In addition to the “Flu,” many families like the Finnell family worried about sons in France.

“You know  Charlie Finnell is pretty bad, sick, with influenza. We are trying to be very careful so we don’t get sick.  You must do the same.” (20 October 1918, Waive to Glenn)

In the same letter, Waive mentions that Charlie’s brother Loren Finnell had been reported dead.” (20 October 1918, Waive to Glenn) The rumor that Loren Finnell had died in combat turned out to be true.

“Print the Truth About Epidemics”

Accurate information was often hard to come by. The local paper, Evening Kansan Republican, was the main source for outside information.  In a letter dated October 25, Waive noted that Mr, Hogan had died, only later to learn  he actually recovered from the flu.

“The way the paper talks there won’t be any school next week.  I think it is a good idea.  The flu is pretty bad in Newton . . . Mr. Hogan (the proprietor of the Racket Store) died this p.m.  The rest of the family have but are better.  That is what we heard.  (25 October 1918 Waive to Glenn)

The Evening Kansan Republican worked hard to provide accurate information, even though facts were sometimes slow in coming. Accuracy was a point of pride for the editor. He noted, “The Kansan is just egotistical enough to believe that the people expect the truth to be published in papers . . . and they have faith in local papers.  The Kansan insists that honesty is the best policy, and proposed to print the truth about epidemics.”

Evening Kansan Republican, 30 November 1918

“About All You Hear These Days Is “Flu.”

By the end of November there were again “bans on unnecessary public gatherings” in certain areas of Kansas. Even though Dr. S.J. Crumbine, secretary of the state board of health did not feel “the situation throughout the state serious enough to warrant . . . another statewide closing order.”  The city of Halstead did “establish a rigid quarantine” and several area schools closed.

Waive to Glenn, 30 November 1918.

The schools in Halstead, Burrton, Hutchinson have closed again on account of the Flu” (Nov 30, 1918 Waive to Glenn)


Evening Kansan Republican, 27 November 1918.

Halstead Independent, 28 November 1918

“About all you hear these day is “Flu.”It is pretty bad again but seems to be in somewhat milder form than when it first started.  There are a number of cases around here. . . .Rev. Henshaw, wife and little girl have it pretty bad.  Lois Devlin and her mother have it too.” (9 December 1918 Waive to Glenn)

Waive to Glenn, 9 December 1918.

Lois Devlin, another Mt. Pleasant neighbor, initially seem to recover, however she died of complications from the flu in July 1921 at the age of 26. In the same letter, Waive noted that the Palmer’s still had not “heard anything from Art since the first of October.”

“It Is Worse Now Than It Has Been Any Time”

In December even more people became ill, so many that Waive noted “it takes too much time” to list them all.

“Melvin Savage came home on furlough. He got the flu and day before yesterday they took him to hospital.  He has pneumonia now and is very sick.  They have never found out anything more about Willie.  Lois D. has the flu, also Florence Michael.  I could name a whole lot more but it takes too much time.” (13 December 1918, Waive to Glenn)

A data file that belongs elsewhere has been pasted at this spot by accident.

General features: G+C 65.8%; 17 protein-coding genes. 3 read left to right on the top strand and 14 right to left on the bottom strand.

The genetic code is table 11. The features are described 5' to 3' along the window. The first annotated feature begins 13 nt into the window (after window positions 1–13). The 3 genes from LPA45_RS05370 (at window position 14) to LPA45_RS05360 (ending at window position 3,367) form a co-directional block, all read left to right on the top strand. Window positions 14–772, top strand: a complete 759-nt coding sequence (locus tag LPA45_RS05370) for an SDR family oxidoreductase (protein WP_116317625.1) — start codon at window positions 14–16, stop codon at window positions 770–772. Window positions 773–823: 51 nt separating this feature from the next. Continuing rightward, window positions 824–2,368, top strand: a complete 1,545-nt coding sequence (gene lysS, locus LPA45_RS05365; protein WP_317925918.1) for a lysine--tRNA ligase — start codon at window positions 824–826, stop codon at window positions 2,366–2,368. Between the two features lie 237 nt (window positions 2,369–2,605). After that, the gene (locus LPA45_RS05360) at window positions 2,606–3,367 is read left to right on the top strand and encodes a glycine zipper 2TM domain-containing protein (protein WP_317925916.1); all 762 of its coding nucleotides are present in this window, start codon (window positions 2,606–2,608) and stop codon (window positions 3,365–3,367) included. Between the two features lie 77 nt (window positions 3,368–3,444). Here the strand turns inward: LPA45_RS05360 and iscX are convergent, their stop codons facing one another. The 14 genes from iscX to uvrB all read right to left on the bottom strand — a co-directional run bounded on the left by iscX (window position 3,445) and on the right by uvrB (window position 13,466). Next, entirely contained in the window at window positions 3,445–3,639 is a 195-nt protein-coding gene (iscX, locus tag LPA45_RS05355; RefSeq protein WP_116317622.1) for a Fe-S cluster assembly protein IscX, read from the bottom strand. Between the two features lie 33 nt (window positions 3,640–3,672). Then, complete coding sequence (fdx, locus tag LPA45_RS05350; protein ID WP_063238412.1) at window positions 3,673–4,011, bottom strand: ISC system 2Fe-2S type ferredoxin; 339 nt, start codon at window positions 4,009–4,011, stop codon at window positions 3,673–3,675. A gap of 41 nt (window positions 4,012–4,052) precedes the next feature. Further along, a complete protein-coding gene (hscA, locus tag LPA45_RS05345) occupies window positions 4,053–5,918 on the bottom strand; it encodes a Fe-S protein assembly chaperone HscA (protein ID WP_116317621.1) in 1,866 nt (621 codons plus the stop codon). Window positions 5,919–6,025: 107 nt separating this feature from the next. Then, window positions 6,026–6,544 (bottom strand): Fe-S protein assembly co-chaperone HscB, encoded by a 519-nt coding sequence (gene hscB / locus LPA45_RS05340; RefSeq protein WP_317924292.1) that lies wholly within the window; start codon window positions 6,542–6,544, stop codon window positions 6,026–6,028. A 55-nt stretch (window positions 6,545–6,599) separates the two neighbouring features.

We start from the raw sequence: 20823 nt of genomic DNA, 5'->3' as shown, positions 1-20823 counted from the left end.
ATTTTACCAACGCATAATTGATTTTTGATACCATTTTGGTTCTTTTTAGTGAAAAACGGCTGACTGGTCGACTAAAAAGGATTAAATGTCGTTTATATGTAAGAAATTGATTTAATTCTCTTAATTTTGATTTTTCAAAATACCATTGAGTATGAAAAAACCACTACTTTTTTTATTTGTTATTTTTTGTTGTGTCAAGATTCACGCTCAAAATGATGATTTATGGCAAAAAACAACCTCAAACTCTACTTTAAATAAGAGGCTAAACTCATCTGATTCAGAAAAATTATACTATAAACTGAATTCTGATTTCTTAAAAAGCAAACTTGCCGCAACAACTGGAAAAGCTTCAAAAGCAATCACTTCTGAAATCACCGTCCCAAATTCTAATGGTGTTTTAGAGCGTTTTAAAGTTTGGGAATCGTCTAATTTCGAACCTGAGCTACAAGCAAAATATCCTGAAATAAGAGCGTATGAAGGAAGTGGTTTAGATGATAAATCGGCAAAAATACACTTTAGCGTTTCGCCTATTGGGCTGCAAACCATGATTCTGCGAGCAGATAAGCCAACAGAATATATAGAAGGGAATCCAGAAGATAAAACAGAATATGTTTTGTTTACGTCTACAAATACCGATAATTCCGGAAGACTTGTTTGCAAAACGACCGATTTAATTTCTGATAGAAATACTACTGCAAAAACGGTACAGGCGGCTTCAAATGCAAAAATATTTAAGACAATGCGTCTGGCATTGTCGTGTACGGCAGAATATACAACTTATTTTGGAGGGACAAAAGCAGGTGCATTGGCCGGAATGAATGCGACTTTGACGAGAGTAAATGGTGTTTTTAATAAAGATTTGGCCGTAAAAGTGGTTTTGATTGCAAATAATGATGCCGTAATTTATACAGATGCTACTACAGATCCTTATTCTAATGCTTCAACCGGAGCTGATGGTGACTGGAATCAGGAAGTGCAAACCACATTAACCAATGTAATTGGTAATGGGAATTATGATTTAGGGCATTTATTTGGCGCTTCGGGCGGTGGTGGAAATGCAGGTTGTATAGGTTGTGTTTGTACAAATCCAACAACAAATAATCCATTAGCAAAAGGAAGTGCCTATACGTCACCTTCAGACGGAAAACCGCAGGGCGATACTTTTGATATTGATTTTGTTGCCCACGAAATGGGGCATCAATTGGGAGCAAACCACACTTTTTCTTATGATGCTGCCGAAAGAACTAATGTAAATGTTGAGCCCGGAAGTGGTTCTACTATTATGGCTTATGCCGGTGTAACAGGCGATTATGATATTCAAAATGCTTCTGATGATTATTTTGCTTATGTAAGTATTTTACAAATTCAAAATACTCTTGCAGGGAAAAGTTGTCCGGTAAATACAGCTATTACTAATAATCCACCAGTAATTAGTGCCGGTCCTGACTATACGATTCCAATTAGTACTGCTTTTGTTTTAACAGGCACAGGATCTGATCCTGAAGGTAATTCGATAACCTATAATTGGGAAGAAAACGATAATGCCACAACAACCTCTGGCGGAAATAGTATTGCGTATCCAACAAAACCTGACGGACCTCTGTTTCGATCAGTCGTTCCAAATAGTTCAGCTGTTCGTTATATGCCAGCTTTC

Evening Kansan Republican, 6 December 1918.

The Savage family lost two sons in a short time, William by drowning and Melvin from the Flu.

Waive noted:

“One thing certain it is very bad.  Seems to be just thick every where.  We have escaped it so far and are going to try to keep on escaping it.  You said in your letter that the flu would be over by the time I got your letter, but I guess it is worse now than it has been any time. A good many people are just having it in a mild form while others are very bad.” (13 December 1918, Waive to Glenn)

During the months of November and December, Waive stayed on the farm and helped her father. With her brother in the navy, her sister teaching and her mother not well, it fell to Waive to help with the farming chores throughout the winter.

Waive and Glenn married October 30, 1930 and lived their lives in Newton, Ks. Waive died in 1984 and is buried in Greenwood Cemetery, Newton, Ks. Her letters are part of the Wacker Family Document Collection and can be found at the Harvey County Historical Museum & Archives, Newton, Ks.

The Influenza & Public Health

People continued to struggle with the Influenza into 1919. A January 1919 “Nurse’s Report” in the Evening Kansan Republican highlighted the on-going struggle with the disease with 94 cases of Influenza.

Evening Kansan Republican, 20 January 1919.

The Influenza of 1918 changed the way health care was viewed—especially public health.  The Flu led to a greater understanding of disease, transmission and public education.  In the early 1920s, in Harvey County there was a desire for better care for the community and the first Public Health Nurse, Sister Anna Gertrude Penner, a Mennonite Deaconess, was hired. One of her jobs, beyond providing care, was education especially for the poorer people in the county.  The leaders of this movement in Harvey County included women from two different faith traditions, Lillian Fitzpatrick and  Johanna Conway from St. Mary’s Catholic Church along with Sister Anna and the Bethel  Mennonite Deaconesses.